***It is even more difficult to foresee the future fate of the New World, to set down its political principles, or  to prophesy what manner of goverment it will adopt. Every conjecture relative to America's future is, I feel, pure speculation. When mankind was in its infancy, steeped in uncertainty, ignorance, and error, was it possible to foresee what system it would adopt for its preservation? Who could venture to say that a certain nation would be a republic or a monarchy; this nation great, that nation small? To my way of thinking, such is are own situation. We are a young people. We inhabit a world apart, separated by broad seas. We are young in the ways of almost all the arts and sciences, although, in a certain manner, we are old in the ways of civilized society. I look upon the present state of America as similar to that of Rome after its fall. Each part of Rome adopted a political system conforming to its interest and situation or was led by the individual ambitions of certain chiefs, dynas ties, or associations. But this important difference exists: those dispersed parts later re-established their ancient nations, subject to the changes imposed by circumstances or events. But we scarcely retain a vestige of what once was; we are, moreover, neither Indian nor European, but a species midway betwwen the legitimate proprietors of this country and the Spanish usurpers. In short, though Americans by birth we derive our rights from Europe, and we have to assert these rights against the rights of the natives, and at the same time we must defend ourselves against the invaders. This places us in a most extraordinary and involved situation. Notwithstanding that it is a type of divination to predict the result of the political course which America is pursuing. I shall venture some conjectures which, o course, are colored by my enthusiam and dictated by rational desires rather than by reasoned calculations.

***The role of the inhabitants of the American hemisphere has for centuries been purely passive. Politically they were non-existing. We are still in a position lowered than slavery, and therefore is more difficult for us to rise to the enjoyment of freedom. Permit me these transgressions in order to establish the issue. States are slaves because of either the nature or the missuse of their constitutions; a people is therefore enslaved when the government, by its nature or its vices , infringes on and usurps  the rights of the citizen or subject. Applying these principles, we find that America was denied not only its freedom but even and active and effective tyranny. Let me explain. Under absolutism there are no reconized limits to the exercise of governmental powers. The will of the great sultan , khan, bey, and other despotic rulers is the supreme law, carried on more or less arbitrarily by the lesser pashas, khans and satraps of Turkey and Persia, who has an organized system of oppression in which inferiors participate according to the authority vested in them. To them is entrusted the administration of civil, military, political, religious, and tax matters. But, after all is said and done, the rulers of Ispahan are Persians; the viziers of the Grand Turk are Turks; and the sultans of Tartary are Tartars. China does not bring its military leaders and scholars fron the land of Genghis Khan, her conqueror, notwithstanding that the Chinese of today are the lineal descendants of those who were reduced  to subjection by the ancestors of the present-day Tartars.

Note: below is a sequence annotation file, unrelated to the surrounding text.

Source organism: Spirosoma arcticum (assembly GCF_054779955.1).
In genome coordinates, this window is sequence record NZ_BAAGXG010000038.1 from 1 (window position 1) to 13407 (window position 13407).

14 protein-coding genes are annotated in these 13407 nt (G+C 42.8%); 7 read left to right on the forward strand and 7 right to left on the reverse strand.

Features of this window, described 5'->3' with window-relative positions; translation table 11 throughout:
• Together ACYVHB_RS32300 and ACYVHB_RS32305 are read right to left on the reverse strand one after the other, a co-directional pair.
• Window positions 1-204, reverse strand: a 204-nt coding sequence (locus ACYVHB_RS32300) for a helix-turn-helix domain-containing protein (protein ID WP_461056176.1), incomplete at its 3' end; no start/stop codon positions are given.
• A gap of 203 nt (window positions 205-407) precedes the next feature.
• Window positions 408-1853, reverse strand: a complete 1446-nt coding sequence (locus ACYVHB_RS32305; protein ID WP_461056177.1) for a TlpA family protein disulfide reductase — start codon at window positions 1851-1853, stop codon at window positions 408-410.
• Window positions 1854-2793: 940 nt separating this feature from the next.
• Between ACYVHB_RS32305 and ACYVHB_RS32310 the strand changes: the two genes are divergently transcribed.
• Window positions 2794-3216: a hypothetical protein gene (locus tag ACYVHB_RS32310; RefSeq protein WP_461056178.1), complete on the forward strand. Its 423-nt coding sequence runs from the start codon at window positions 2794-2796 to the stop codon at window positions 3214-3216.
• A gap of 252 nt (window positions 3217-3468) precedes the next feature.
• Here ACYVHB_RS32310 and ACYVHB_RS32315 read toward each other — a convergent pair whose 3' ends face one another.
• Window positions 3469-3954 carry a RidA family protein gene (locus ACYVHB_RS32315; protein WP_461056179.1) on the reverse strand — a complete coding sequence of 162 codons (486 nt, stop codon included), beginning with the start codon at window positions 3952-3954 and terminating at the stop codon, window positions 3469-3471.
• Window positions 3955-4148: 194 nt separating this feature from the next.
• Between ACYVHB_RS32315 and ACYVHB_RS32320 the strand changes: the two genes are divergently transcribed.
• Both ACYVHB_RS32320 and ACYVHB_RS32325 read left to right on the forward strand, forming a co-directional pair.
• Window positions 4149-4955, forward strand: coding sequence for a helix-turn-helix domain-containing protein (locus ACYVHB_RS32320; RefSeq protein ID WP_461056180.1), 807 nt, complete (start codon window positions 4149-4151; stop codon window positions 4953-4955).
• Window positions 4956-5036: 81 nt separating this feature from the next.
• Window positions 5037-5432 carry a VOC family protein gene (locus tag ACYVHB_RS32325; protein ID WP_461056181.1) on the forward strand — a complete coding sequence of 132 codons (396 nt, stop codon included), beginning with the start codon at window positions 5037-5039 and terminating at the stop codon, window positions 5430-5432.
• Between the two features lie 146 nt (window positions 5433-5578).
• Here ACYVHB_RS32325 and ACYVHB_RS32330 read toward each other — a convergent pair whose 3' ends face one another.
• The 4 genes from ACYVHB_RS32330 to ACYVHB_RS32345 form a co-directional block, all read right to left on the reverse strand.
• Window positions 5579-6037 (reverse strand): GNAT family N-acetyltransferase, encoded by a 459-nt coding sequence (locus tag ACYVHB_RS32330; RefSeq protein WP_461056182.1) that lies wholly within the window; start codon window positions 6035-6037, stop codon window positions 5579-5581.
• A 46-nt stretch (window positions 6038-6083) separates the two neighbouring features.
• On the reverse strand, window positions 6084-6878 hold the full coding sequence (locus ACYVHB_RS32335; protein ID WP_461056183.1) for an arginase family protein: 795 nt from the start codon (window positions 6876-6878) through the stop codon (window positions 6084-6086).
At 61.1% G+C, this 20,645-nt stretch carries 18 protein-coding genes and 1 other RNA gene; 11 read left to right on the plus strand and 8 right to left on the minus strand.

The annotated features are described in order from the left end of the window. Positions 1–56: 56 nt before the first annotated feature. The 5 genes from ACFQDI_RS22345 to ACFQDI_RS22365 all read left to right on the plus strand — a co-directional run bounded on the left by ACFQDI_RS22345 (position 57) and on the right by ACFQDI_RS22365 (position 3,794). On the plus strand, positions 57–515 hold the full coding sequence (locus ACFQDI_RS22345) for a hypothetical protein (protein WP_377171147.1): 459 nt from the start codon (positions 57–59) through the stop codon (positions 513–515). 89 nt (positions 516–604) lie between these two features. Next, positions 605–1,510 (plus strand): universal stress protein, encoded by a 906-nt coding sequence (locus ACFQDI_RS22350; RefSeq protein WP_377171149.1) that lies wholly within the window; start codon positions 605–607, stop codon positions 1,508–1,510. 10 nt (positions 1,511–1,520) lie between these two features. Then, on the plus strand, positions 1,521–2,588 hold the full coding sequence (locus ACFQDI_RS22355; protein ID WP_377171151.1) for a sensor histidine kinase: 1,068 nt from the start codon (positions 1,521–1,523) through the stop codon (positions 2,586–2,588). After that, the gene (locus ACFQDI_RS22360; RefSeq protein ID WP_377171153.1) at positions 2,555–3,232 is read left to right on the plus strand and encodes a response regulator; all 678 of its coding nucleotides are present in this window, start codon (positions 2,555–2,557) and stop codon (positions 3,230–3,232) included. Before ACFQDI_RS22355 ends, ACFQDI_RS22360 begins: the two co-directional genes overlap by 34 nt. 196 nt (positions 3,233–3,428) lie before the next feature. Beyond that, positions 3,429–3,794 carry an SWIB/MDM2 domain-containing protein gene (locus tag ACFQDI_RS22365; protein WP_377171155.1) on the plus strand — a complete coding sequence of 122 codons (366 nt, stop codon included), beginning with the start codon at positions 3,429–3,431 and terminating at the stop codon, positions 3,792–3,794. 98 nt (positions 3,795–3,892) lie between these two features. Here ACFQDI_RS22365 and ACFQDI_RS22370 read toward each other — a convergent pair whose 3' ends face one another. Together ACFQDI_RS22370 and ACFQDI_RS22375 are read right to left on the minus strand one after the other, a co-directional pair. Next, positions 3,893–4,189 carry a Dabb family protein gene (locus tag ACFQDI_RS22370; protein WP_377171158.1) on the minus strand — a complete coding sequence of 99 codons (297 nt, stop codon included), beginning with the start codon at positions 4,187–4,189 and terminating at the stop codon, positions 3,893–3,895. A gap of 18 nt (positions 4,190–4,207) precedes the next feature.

***How different is our situation! We have been harrassed by a conduct which has no only deprived us of our rights but has kept us in a sort of permanent infancy  with regard to public affairs. If we could at least have managed our domestic affairs and our internal administration, we could have acquianted ourselves with the processes and mechanics of public affairs.We should also have enjoyed a personal consideration, thereby commanding a certain unconscious respect from the people, which is so necessary to preserve amidst revolutions.That is why I say we have been deprived of an active tyranny, since we have not been permitted to exercise its functions.


      *** Americans today, and perhaps to a greater extent than ever before, who live within the Spanish system occupy a position in society no better than that of serfs destined for labor, or as best they have no more status than that of mere consumers. Yet even this status is surrounded  with galling restrictions, such as being forbidden to grow European crops, or to store products which are royal monopolies, or to establish factories of a type the Peninsula does not posses. To this add the exclusive trading privileges, even in articles of prime necessity, and the barriers between American provinces, designed to prevent all exchange of trade, traffic, and understanding. In short, do you want to know what our future held?  ----simply the cultivation of the fields of indigo, grain, coffee, sugar cane, cacao, and cotton; cattle raising on the broad plains; hunting wild game in the jungles: digging in the earth to mine its gold ---but even these limitations could never satisfy the greed of Spain.